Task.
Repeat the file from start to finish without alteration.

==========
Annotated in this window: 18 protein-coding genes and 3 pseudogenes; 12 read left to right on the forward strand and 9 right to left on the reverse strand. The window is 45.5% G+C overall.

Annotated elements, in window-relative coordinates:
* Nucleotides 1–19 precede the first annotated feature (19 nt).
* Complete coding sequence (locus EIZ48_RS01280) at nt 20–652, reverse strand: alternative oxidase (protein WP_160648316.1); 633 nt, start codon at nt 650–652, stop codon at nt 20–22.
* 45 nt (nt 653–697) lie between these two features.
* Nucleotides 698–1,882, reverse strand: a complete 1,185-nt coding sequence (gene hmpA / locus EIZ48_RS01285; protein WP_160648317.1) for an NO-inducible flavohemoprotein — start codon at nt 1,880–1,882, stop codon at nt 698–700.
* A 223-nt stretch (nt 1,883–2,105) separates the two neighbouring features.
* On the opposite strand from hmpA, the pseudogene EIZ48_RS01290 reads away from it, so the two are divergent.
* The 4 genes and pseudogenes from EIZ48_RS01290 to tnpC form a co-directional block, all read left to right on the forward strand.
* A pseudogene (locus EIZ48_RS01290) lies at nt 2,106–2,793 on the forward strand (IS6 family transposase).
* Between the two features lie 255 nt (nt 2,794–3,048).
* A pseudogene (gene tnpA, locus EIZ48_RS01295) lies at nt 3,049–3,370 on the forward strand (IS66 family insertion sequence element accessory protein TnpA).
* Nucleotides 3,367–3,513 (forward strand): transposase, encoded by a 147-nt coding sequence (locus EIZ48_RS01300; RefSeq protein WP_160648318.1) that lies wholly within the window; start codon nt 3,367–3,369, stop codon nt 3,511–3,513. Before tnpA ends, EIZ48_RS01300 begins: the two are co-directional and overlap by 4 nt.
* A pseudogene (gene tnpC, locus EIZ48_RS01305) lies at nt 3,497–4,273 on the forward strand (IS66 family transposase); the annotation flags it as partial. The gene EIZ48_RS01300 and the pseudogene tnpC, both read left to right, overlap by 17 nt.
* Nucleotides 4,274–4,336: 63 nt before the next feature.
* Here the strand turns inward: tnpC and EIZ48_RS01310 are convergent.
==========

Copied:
Annotated in this window: 18 protein-coding genes and 3 pseudogenes; 12 read left to right on the forward strand and 9 right to left on the reverse strand. The window is 45.5% G+C overall.

Annotated elements, in window-relative coordinates:
* Nucleotides 1–19 precede the first annotated feature (19 nt).
* Complete coding sequence (locus EIZ48_RS01280) at nt 20–652, reverse strand: alternative oxidase (protein WP_160648316.1); 633 nt, start codon at nt 650–652, stop codon at nt 20–22.
* 45 nt (nt 653–697) lie between these two features.
* Nucleotides 698–1,882, reverse strand: a complete 1,185-nt coding sequence (gene hmpA / locus EIZ48_RS01285; protein WP_160648317.1) for an NO-inducible flavohemoprotein — start codon at nt 1,880–1,882, stop codon at nt 698–700.
* A 223-nt stretch (nt 1,883–2,105) separates the two neighbouring features.
* On the opposite strand from hmpA, the pseudogene EIZ48_RS01290 reads away from it, so the two are divergent.
* The 4 genes and pseudogenes from EIZ48_RS01290 to tnpC form a co-directional block, all read left to right on the forward strand.
* A pseudogene (locus EIZ48_RS01290) lies at nt 2,106–2,793 on the forward strand (IS6 family transposase).
* Between the two features lie 255 nt (nt 2,794–3,048).
* A pseudogene (gene tnpA, locus EIZ48_RS01295) lies at nt 3,049–3,370 on the forward strand (IS66 family insertion sequence element accessory protein TnpA).
* Nucleotides 3,367–3,513 (forward strand): transposase, encoded by a 147-nt coding sequence (locus EIZ48_RS01300; RefSeq protein WP_160648318.1) that lies wholly within the window; start codon nt 3,367–3,369, stop codon nt 3,511–3,513. Before tnpA ends, EIZ48_RS01300 begins: the two are co-directional and overlap by 4 nt.
* A pseudogene (gene tnpC, locus EIZ48_RS01305) lies at nt 3,497–4,273 on the forward strand (IS66 family transposase); the annotation flags it as partial. The gene EIZ48_RS01300 and the pseudogene tnpC, both read left to right, overlap by 17 nt.
* Nucleotides 4,274–4,336: 63 nt before the next feature.
* Here the strand turns inward: tnpC and EIZ48_RS01310 are convergent.